When you say that the City is favoring other ventures, what exactly are you talking about? Infrastructure improvements? Tax Abatements? These are really about the only tools City government has available to them. From the sounds of it, the group probably wouldn’t have availed itself of abatements and the only infrastructure request I heard was for sidewalks which I have a feeling the City viewed as pointless in that area of town. The interstate signage, well, to me, that’s advertising and a cost of doing business, not something my tax dollars should be spent on.
In my experience with a couple of organizations here in town, the media can be a fickle, inconsistent bunch. It’s hard to engage them and keep them engaged – it takes time and work. I’ll be the first to admit that I’ve noticed coverage of the annual Gym Rats event has decreased over the years. Unless you give them something new, chances are, you won’t get the coverage and that puts the responsibility back on the organization. Developing and cultivating media relationships is a year-round effort – not just the few weeks before an event.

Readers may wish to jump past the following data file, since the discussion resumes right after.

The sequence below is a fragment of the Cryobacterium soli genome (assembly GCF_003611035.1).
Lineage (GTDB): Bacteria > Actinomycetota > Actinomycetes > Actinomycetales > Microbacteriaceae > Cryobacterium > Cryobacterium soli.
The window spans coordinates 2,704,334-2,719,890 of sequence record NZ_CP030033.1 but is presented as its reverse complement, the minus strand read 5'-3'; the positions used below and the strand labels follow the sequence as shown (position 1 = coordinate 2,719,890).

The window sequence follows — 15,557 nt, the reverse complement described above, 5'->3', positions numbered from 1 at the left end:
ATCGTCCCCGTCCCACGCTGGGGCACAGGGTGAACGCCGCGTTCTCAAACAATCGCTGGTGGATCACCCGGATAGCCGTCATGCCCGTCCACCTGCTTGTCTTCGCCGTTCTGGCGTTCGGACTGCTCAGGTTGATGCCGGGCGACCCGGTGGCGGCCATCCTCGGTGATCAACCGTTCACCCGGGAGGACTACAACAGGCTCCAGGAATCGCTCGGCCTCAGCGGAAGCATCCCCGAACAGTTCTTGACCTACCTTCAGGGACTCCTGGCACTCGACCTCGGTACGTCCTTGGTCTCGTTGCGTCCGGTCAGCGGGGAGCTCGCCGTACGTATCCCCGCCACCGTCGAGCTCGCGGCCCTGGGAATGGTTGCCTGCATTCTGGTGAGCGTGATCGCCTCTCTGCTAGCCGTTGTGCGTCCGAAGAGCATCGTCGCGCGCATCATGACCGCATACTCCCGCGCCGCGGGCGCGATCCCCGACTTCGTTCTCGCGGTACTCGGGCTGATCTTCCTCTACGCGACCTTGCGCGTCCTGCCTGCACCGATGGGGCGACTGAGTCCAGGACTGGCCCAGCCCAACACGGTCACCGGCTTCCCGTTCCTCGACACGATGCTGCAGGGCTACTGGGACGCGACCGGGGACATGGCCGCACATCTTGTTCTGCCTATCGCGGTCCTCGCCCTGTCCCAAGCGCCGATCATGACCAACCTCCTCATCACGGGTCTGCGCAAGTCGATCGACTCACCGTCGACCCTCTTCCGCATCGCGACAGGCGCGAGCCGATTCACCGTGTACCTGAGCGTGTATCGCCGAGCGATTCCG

There is something to be said for their comments regarding the new ventures in town. They are going to get press and exposure – the same sort of thing the first year or two the Gym Rats program received it was here. The key is to gently remind the community that you are still here in a non-controversial, non-whining way.
On Mike Harvey’s Beach Volleyball in Fort Wayne blog, he writes about a meeting yesterday with Todd Hensley, Anne Davis and Jeff Pruitt: